The question of the workplace and work-family balance is proving to be a particularly hot topic this week. Former Lehman Brothers CFO Erin Callan published a wistful essay in Sunday’s New York Times, where she says she wishes she’d had more of a life beyond work. Facebook COO Sheryl Sandberg’s new book came out on Monday and tells ladies to “lean in” if they want to make it, and make strides, in corporate America. And today the results of a brand-new study on modern parenting by Pew Research Center were released, making the perfect punctuation to Sandberg’s manifesto.
The Modern Parenthood Study shows a strikingly significant spike in the rates of working mothers (be it part-time or full-time) who say working full-time is preferable, up from 21 percent in 2007 to 37 percent today. And roughly 60 percent of two-parent households with children under age 18 have two working parents.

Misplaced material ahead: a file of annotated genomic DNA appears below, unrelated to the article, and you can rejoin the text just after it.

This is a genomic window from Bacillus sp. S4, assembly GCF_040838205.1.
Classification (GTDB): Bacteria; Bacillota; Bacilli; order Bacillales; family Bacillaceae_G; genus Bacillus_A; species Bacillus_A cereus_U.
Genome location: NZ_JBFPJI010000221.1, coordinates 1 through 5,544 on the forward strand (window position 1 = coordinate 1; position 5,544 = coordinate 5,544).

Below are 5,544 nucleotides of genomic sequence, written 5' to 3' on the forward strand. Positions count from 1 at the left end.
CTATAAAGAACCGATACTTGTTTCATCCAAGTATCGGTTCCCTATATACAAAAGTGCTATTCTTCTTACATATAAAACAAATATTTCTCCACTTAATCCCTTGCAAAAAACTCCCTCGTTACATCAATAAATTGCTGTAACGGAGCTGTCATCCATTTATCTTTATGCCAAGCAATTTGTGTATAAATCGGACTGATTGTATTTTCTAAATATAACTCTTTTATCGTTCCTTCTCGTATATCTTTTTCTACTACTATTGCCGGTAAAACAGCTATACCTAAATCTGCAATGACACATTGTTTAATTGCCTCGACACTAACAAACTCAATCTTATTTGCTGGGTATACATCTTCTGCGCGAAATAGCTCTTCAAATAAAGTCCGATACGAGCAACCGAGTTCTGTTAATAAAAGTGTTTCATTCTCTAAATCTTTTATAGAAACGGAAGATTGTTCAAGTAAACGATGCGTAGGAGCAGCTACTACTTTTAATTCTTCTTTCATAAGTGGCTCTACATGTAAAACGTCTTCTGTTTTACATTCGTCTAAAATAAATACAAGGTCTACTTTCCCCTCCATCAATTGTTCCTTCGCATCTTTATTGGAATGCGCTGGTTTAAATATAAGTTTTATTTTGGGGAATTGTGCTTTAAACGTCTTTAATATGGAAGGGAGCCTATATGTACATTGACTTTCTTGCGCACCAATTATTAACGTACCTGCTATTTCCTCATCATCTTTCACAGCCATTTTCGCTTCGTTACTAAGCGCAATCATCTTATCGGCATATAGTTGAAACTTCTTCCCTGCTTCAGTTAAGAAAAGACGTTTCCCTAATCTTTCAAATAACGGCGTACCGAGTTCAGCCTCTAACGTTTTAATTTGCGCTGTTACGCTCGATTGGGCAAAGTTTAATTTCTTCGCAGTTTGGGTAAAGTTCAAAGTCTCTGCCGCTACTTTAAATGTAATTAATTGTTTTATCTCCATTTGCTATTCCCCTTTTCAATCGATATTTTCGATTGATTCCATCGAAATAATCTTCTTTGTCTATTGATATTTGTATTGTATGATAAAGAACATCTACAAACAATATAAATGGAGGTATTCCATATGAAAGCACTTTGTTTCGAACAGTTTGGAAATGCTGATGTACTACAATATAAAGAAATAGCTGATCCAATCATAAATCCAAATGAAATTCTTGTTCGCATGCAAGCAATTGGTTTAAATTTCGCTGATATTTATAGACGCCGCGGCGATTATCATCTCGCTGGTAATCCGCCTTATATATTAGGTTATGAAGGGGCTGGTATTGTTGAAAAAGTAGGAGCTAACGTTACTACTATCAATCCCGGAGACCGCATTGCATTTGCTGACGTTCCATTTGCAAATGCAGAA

Meanwhile, the greater public doesn’t seem as enthused about full-time working mothers as these mothers themselves. One third of all adults surveyed in the new study say the ideal situation for a young child is a stay-at-home mom. Only 16 percent say it is best for moms to work full-time, and most respondents (42 percent) said working part-time is ideal.
Considering that the 2007 numbers were pre-recession, today’s economic climate is obviously a contributing factor to the shift. Among women who reported struggling financially, roughly half say working full-time would be the best option. Of the women who reported living comfortably, only 31 percent said full-time was preferable.